In a medical malpractice lawsuit, the Missouri Supreme Court affirmed the judgment against the plaintiffs following a jury verdict in favor of the defendants. The state’s high court held that the circuit court did not commit reversible error when it refused to allow the plaintiffs’ attorney additional voir dire time so he could ask “the insurance question.” The lawyer had forgotten to ask it during his initial voir dire. The court referred to another Missouri case for support of its decision, Ivy v. Hawk, 878 S.W. 2d 442 (Mo. Banc 1994).
The Missouri Supreme Court has held that a party has the right to ask the insurance question during voir dire if the proper procedure is followed to avoid unduly highlighting the question. The Missouri Supreme Court noted, however, that Ivy did not divest the circuit court of its discretion to control the proper form and timing of voir dire questioning, including discretion as to whether counsel’s proposed procedure would unduly highlight the question.
The court then affirmed, holding that because plaintiff’s counsel forgot to ask the insurance question during multiple hours of voir dire, the court acted within its discretion. The lower court’s finding is that it would unduly highlight the question to allow counsel to recommence his questioning to ask the insurance question after voir dire had otherwise concluded.
This lawsuit was brought by Abraham and Crystal Eoff. It was a claim for medical negligence brought in the St. Louis County Circuit Court against Jennifer K. McDonald, D.O. and Susan’s Healthcare for Women, P.C. for the wrongful death of their daughter during labor and delivery.
Before the beginning of the jury trial, the Eoffs learned that Missouri Doctors Mutual Insurance Co. (MDMIC) provided medical malpractice liability insurance to Dr. McDonald and Susan’s Healthcare. MDMIC is a small insurance company with approximately 20 employees, located 50 miles north of Kansas City in St. Joseph, Mo.
In Ivy, the Supreme Court of Missouri held that, when one party has insurance, it is reversible error not to permit the other counsel to ask the venire members whether they work for or have a financial interest in the insurer, so long as counsel asks a proper question in a manner that does not unduly highlight what is genuinely referred to as “the insurance question.”
In setting out an acceptable method for asking the insurance question, Ivy required the plaintiff’s counsel first to submit and obtain the circuit court’s approval of the form of its proposed question outside of the venire panel’s hearing and then to avoid unduly highlighting the question by not asking it first or last in a series of questions. In accordance with Ivy, before the jury selection began, the Eoffs’ attorney requested permission to ask the following question: “Is anyone here employed by or have a financial interest in Missouri Doctors Mutual Insurance Company?” Opposing counsel had no objection to the question’s form and the circuit court ruled the Eoffs’ counsel could ask it during the plaintiffs’ voir dire. Thereafter, however, the procedure utilized diverged from that envisioned in Ivy.
The Eoffs’ counsel voir dire questioning was lengthy, covering 173 pages of the transcript. Of those, 138 pages covered the period from mid-morning through the noon lunch break and up to an afternoon break, when the circuit court told the Eoffs’ counsel he needed to “wrap it up” so the defendants would have time to complete their voir dire that day and that a jury could be seated and sworn the next morning. The Eoffs’ counsel, nonetheless, took another 35 pages of transcript to complete his voir dire questioning.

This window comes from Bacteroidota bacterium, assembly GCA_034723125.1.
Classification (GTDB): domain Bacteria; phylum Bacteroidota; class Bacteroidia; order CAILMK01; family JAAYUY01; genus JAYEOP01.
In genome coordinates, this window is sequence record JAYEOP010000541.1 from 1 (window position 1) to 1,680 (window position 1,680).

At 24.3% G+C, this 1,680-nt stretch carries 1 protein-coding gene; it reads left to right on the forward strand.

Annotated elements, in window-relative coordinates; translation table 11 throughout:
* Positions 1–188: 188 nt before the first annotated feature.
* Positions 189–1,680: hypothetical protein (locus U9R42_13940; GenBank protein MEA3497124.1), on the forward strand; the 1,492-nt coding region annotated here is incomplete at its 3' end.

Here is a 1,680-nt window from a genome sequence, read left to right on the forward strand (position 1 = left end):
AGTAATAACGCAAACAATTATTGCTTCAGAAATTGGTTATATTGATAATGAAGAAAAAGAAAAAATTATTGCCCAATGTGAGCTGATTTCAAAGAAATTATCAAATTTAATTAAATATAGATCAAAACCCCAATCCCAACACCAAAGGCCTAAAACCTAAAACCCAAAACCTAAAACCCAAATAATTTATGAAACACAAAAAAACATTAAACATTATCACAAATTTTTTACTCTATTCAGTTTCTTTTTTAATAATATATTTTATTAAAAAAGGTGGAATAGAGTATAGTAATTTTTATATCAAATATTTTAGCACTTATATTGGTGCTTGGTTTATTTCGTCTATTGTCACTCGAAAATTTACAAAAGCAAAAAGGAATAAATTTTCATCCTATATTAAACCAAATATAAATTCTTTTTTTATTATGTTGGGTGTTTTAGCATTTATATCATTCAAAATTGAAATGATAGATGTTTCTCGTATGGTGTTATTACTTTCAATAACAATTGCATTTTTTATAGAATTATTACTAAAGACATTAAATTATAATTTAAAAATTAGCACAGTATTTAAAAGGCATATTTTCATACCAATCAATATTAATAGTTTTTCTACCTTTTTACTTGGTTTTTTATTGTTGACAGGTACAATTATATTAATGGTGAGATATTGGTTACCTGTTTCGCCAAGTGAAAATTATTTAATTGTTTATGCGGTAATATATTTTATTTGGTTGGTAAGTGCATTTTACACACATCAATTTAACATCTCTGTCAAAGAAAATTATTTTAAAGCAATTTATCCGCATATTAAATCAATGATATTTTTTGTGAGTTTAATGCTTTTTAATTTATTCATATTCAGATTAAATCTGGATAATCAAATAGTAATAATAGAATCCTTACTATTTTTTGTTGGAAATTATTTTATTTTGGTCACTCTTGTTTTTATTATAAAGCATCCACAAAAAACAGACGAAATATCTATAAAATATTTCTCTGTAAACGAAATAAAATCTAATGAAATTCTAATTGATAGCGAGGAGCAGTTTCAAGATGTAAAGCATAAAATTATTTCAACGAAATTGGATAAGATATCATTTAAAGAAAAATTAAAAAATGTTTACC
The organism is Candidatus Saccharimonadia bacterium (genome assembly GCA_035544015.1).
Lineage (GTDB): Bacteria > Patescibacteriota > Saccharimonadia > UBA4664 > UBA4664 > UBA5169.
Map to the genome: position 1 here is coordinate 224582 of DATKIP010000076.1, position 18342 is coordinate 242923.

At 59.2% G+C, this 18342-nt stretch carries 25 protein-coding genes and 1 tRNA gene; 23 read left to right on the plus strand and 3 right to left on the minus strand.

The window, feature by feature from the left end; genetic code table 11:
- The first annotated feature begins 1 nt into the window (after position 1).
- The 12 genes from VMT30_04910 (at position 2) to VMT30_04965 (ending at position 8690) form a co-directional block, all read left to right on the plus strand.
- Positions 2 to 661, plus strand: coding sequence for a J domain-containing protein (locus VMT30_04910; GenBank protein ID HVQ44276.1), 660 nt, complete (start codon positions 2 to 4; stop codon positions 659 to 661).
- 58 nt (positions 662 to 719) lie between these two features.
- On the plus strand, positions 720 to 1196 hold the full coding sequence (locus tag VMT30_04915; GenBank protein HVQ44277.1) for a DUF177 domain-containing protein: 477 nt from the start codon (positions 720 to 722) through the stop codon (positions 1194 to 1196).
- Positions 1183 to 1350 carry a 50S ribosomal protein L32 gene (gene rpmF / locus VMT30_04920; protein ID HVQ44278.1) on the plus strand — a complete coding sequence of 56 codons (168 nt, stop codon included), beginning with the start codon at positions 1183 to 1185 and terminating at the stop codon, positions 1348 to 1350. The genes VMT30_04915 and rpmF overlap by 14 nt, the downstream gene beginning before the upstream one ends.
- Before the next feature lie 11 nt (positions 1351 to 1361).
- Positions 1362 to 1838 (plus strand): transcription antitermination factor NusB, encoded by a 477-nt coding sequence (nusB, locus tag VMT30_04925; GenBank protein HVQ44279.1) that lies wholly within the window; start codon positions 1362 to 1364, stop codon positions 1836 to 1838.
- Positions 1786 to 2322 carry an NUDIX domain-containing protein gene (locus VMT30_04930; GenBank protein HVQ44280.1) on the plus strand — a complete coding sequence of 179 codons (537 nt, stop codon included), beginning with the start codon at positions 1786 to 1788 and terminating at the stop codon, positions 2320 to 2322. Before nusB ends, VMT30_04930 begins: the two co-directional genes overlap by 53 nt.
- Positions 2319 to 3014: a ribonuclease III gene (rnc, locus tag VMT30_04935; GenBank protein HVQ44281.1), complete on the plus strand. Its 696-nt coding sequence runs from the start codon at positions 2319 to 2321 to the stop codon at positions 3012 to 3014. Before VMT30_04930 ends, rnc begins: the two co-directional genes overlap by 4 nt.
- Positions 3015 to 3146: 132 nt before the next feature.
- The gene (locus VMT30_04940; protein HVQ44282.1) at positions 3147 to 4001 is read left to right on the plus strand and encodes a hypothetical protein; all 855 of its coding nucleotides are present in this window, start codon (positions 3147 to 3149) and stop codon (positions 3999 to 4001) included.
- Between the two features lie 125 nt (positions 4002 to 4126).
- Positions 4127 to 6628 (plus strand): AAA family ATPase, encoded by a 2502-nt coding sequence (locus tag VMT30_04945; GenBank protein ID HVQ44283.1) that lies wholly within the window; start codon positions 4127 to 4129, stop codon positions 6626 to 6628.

At the end of the defendants’ voir dire, the plaintiffs’ counsel came forward then and asked the court outside the jury’s hearing that it would like to ask the approved insurance question. Because of the highlighting of such a question was the issue, the court was right in its discretion in preventing the plaintiffs’ lawyer to then be given additional time in which to ask that question and perhaps several others. For these and other reasons stated, the Missouri Supreme Court affirmed the decision of the trial court; thus the judgment for defendants was affirmed.
Eoff v. McDonald, SC 97640 (Supreme Court of Missouri, August 13, 2019).
Kreisman Law Offices has been handling medical malpractice lawsuits, traumatic brain injury cases, birth injury lawsuits, wrongful death cases and labor and delivery negligence cases for individuals, families and loved ones who have been harmed, injured or died as a result of the carelessness or negligence of a medical provider for more than 40 years in and around Chicago, Cook County and its surrounding areas, including Harvey, Blue Island, Countryside, Aurora, Batavia, Geneva, St. Charles, Elgin, West Dundee, Hoffman Estates, Des Plaines, Vernon Hills, Buffalo Grove, Palatine, Prospect Heights, Glencoe, Morton Grove, Lincolnwood, Chicago (Logan Square, Lakeview, Near North Side, Edgewater, Uptown, Wicker Park, Belmont Cragin, East Garfield Park, McKinley Park, West Lawn, Marquette Park, Auburn, Gresham, Beverly, Calumet Heights, South Shore, South Chicago), Evergreen Park, Burbank, Bridgeview, Willow Springs, LaGrange Highlands, Hinsdale, Downers Grove, Glen Ellyn, Villa Park, Wheaton, Glendale Heights, Carol Stream, Bloomingdale, Lake Zurich, Elk Grove Village, Bensenville, Rosemont and Norridge, Ill.
Robert D. Kreisman has been an active member of the Illinois and Missouri bars since 1976.
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